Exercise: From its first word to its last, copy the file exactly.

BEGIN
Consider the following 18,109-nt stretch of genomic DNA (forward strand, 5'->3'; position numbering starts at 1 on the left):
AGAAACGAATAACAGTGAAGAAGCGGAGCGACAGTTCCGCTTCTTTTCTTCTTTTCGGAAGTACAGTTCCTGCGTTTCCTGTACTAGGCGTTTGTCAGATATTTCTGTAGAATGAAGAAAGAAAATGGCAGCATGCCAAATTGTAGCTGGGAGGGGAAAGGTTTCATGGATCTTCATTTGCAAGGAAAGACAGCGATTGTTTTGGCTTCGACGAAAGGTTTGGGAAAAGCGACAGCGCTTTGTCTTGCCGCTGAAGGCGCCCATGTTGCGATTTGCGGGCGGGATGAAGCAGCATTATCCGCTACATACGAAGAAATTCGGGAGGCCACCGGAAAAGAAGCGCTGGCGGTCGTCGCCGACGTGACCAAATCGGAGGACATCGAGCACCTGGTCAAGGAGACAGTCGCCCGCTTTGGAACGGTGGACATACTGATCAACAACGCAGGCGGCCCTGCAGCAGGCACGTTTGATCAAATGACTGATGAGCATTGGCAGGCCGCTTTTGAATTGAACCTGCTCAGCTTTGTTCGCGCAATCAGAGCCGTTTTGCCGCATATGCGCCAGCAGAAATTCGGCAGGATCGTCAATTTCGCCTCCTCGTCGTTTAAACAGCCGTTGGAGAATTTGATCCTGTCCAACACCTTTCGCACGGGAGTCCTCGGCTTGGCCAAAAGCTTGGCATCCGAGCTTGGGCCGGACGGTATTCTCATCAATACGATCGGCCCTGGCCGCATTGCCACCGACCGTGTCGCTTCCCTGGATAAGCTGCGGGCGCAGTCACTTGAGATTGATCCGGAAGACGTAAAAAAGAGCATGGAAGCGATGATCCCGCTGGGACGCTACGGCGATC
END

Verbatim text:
Consider the following 18,109-nt stretch of genomic DNA (forward strand, 5'->3'; position numbering starts at 1 on the left):
AGAAACGAATAACAGTGAAGAAGCGGAGCGACAGTTCCGCTTCTTTTCTTCTTTTCGGAAGTACAGTTCCTGCGTTTCCTGTACTAGGCGTTTGTCAGATATTTCTGTAGAATGAAGAAAGAAAATGGCAGCATGCCAAATTGTAGCTGGGAGGGGAAAGGTTTCATGGATCTTCATTTGCAAGGAAAGACAGCGATTGTTTTGGCTTCGACGAAAGGTTTGGGAAAAGCGACAGCGCTTTGTCTTGCCGCTGAAGGCGCCCATGTTGCGATTTGCGGGCGGGATGAAGCAGCATTATCCGCTACATACGAAGAAATTCGGGAGGCCACCGGAAAAGAAGCGCTGGCGGTCGTCGCCGACGTGACCAAATCGGAGGACATCGAGCACCTGGTCAAGGAGACAGTCGCCCGCTTTGGAACGGTGGACATACTGATCAACAACGCAGGCGGCCCTGCAGCAGGCACGTTTGATCAAATGACTGATGAGCATTGGCAGGCCGCTTTTGAATTGAACCTGCTCAGCTTTGTTCGCGCAATCAGAGCCGTTTTGCCGCATATGCGCCAGCAGAAATTCGGCAGGATCGTCAATTTCGCCTCCTCGTCGTTTAAACAGCCGTTGGAGAATTTGATCCTGTCCAACACCTTTCGCACGGGAGTCCTCGGCTTGGCCAAAAGCTTGGCATCCGAGCTTGGGCCGGACGGTATTCTCATCAATACGATCGGCCCTGGCCGCATTGCCACCGACCGTGTCGCTTCCCTGGATAAGCTGCGGGCGCAGTCACTTGAGATTGATCCGGAAGACGTAAAAAAGAGCATGGAAGCGATGATCCCGCTGGGACGCTACGGCGATC